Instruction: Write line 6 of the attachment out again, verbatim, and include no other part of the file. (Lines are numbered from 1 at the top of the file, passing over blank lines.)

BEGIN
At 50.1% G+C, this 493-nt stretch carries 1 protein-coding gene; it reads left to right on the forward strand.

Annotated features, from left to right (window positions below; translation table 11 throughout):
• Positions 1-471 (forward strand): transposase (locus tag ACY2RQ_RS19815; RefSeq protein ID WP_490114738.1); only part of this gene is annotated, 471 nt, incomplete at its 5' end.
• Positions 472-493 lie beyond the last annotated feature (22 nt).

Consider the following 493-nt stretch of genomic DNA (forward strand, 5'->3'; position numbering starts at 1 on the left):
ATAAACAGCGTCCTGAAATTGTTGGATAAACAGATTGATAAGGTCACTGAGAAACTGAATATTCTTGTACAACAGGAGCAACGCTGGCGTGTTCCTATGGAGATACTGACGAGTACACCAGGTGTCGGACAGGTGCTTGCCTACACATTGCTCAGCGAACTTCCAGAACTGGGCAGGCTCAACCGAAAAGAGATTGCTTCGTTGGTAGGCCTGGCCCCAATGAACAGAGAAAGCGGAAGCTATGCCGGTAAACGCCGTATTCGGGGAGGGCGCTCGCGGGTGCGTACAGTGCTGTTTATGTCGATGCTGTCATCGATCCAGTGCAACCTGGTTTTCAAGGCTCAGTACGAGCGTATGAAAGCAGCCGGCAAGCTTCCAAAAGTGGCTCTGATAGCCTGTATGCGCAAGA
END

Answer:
ATAAACAGCGTCCTGAAATTGTTGGATAAACAGATTGATAAGGTCACTGAGAAACTGAATATTCTTGTACAACAGGAGCAACGCTGGCGTGTTCCTATGGAGATACTGACGAGTACACCAGGTGTCGGACAGGTGCTTGCCTACACATTGCTCAGCGAACTTCCAGAACTGGGCAGGCTCAACCGAAAAGAGATTGCTTCGTTGGTAGGCCTGGCCCCAATGAACAGAGAAAGCGGAAGCTATGCCGGTAAACGCCGTATTCGGGGAGGGCGCTCGCGGGTGCGTACAGTGCTGTTTATGTCGATGCTGTCATCGATCCAGTGCAACCTGGTTTTCAAGGCTCAGTACGAGCGTATGAAAGCAGCCGGCAAGCTTCCAAAAGTGGCTCTGATAGCCTGTATGCGCAAGA